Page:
Toshiba's A19nm MLC NAND has opened up new opportunities for density and performance increases. Toshiba has responded by releasing a dual-pronged update to their SATA 3.2 (6GB/s) enterprise SSD offerings. The HK3R2 eSSD addresses read-centric workloads with a new higher capacity option (up to 960GB), and enhanced write performance. The HK3R2 is designed for read-centric workloads with one DWPD (Drive Write Per Day) of endurance for five years, satisfying requirements for read caching, video streaming workloads, and general datacenter storage applications.
The HK3E2 is a value-endurance model that utilizes A19nm NAND to deliver up to three DWPD for five years. It addresses mainstream enterprise applications, such as email servers, web servers, database, and indexing workloads. Both SSDs feature similar components to reduce qualification requirements, and similar performance specifications, with the exception of the HK3E2's increase to 30,000 random write IOPS.
Endurance measurements are with a 4KiB random write workload, and are worst-case scenarios due to the nature of the test workload. Mixed random workloads and sequential workloads produce less wear, thus extending endurance beyond rated specifications. The HK3R2 at 960GB offers incredible resilience for a read-centric SSD with 1.76 Petabytes of total endurance. This ranks above the majority of other contenders in the read-centric segment.
The HK3R2 is the second-generation of the Toshiba HK3R Enterprise SSD we recently evaluated. The Toshiba HK3R2 Series comes in capacities of 120, 240, 480, and 960GB in the 2.5" form factor with a 7mm z-height. The HK3R2 utilizes the proprietary Toshiba TC358790XBG controller, and features a 4k random read speed of 75,000 IOPS. 4k random write performance varies by capacity, but tops out at 14,000 IOPS for the 960GB model. The HK3R2 provides a 524 MB/s sequential read rate, but sequential write speed also varies by capacity, topping out at 419 MB/s.
The HK3R2 leverages several key technologies to protect data, and we will take a closer look at these approaches on the following page. In short, Toshiba's proprietary QSBC (Quadruple Swing-By Code) error correction scheme provides an UBER rating of one per 10^17.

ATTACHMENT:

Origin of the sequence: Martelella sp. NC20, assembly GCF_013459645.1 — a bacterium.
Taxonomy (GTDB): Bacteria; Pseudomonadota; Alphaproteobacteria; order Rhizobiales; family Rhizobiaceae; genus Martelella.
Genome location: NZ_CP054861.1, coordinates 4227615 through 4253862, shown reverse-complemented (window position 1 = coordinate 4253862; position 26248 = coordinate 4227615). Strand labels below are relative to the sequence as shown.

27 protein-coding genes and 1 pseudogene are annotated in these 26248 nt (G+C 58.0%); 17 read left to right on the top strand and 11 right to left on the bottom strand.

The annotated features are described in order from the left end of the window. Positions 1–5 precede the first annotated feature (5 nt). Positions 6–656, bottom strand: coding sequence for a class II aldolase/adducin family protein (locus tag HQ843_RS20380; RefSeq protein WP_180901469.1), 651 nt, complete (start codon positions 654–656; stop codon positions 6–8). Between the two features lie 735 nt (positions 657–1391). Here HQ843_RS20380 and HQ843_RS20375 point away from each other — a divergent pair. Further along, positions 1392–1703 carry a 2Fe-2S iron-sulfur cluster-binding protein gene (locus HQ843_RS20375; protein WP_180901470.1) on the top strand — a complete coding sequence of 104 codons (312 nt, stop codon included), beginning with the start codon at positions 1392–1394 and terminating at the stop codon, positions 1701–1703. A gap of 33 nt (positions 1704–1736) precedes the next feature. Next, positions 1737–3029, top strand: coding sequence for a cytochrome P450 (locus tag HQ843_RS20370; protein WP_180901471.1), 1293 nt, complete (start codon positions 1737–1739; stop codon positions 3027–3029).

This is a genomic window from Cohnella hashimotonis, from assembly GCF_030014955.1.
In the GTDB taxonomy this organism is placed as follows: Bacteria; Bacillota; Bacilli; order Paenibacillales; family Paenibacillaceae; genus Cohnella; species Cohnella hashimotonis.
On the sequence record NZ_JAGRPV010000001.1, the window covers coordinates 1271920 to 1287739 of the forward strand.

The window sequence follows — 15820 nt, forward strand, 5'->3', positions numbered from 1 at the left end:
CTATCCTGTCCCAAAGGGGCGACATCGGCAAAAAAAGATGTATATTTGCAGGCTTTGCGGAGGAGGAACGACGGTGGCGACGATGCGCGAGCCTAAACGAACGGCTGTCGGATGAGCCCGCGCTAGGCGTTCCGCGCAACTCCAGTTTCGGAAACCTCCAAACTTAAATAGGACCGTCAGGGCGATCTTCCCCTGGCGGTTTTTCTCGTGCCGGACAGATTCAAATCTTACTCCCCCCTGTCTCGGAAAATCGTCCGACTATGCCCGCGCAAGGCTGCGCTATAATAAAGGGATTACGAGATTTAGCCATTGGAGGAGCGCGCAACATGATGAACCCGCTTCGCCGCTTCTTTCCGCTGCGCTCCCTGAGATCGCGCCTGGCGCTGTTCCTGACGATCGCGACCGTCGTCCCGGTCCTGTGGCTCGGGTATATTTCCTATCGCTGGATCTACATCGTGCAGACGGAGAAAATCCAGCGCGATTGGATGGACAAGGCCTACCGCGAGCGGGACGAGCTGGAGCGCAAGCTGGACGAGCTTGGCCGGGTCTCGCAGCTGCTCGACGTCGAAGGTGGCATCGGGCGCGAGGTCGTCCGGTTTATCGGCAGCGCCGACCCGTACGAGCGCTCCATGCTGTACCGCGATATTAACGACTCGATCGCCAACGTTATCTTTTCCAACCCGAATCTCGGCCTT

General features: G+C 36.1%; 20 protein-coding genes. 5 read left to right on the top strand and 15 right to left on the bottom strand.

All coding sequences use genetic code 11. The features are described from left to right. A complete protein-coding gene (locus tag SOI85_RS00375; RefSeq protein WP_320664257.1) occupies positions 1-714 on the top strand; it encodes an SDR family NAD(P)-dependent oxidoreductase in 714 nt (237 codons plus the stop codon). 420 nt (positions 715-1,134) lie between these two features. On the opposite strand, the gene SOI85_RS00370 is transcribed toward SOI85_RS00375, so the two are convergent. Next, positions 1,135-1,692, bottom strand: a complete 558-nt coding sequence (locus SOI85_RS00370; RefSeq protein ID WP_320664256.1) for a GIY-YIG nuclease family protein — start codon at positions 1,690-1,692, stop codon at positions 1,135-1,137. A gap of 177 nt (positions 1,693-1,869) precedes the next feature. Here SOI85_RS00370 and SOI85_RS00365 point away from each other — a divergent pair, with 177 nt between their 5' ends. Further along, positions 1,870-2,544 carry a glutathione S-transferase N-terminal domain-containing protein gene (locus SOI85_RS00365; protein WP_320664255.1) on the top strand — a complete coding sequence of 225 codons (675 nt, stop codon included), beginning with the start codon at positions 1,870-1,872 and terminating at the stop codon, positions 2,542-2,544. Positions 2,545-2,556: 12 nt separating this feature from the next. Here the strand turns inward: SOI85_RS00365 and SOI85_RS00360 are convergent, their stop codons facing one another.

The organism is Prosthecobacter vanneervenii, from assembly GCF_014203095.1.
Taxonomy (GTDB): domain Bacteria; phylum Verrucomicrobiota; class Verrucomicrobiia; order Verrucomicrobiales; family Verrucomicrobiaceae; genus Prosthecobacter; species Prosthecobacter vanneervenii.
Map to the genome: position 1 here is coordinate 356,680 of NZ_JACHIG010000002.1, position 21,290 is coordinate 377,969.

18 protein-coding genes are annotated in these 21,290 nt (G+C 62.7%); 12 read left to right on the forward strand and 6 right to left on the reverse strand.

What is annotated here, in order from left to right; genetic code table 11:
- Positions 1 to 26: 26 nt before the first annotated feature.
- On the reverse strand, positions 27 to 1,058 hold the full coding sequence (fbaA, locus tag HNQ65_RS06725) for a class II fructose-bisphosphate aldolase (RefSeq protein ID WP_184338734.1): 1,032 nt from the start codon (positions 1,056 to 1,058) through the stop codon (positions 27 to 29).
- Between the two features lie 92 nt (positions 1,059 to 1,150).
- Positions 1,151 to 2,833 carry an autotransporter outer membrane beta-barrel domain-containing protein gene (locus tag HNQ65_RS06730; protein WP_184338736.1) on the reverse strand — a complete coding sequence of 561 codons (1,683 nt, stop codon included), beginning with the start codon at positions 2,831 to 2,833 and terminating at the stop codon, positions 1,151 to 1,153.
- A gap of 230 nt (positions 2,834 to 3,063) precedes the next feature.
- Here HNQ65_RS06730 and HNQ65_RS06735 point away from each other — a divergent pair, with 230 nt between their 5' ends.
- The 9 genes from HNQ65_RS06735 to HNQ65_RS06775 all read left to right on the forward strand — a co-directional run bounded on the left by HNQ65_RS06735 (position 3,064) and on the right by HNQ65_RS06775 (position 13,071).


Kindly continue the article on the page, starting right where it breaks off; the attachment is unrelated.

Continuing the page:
Toshiba also has two different levels of power loss protection, and the HK3R2 utilizes both PLP (Power Loss Protection) and PFM (Power Fail Management). Two large capacitors allow the HK3R2 to persist all data from its 1GB of DDR3 DRAM to the NAND in the event of a host power-fail situation. The SSD also features end-to-end data protection, and is designed to be incredibly power efficient with a 16,600 IOPS-per-watt rating.
Two key differentiators in the extremely competitive value-centric SSD market are endurance and data protection techniques. We dive deeper into Toshiba's approach on the following page.
PRICING: You can find products similar to this one for sale below.
United States: Find other tech and computer products like this over at Amazon's website.
United Kingdom: Find other tech and computer products like this over at Amazon UK's website.
Canada: Find other tech and computer products like this over at Amazon Canada's website.
- We at TweakTown openly invite the companies who provide us with review samples / who are mentioned or discussed to express their opinion of our content. If any company representative wishes to respond, we will publish the response here.
Latest News Posts
- Test Oct
- Microsoft sees up tick in Surface sales, iPad sales plummet
- Test on new server
- Test 3rd month
- Nish Nov Test
- Got game version
- TeamGroup T-Force Cardea Zero Z440 1TB NVMe PCIe Gen4 M.2 SSD Review
- MyDigitalSSD SBXe 480GB NVMe Review
- AMD Ryzen 9 3950X (Zen 2) Processor Review
- CalDigit Tuff nano Portable SSD Review
- BIOSTAR showcases Gaming Z170X Intel Skylake Motherboard at Computex - Available this August
- ECS Racing Track Booth Takes Computex 2015 by Storm!
- PLANTRONICS' NEW MODULAR RIG 500 SERIES GAMING HEADSETS
- Update: MSI Shows Off Its Eye-catching Gaming Hardware
- TomTom announces publicly available test map data for Highly Automated Driving in Metro Detroit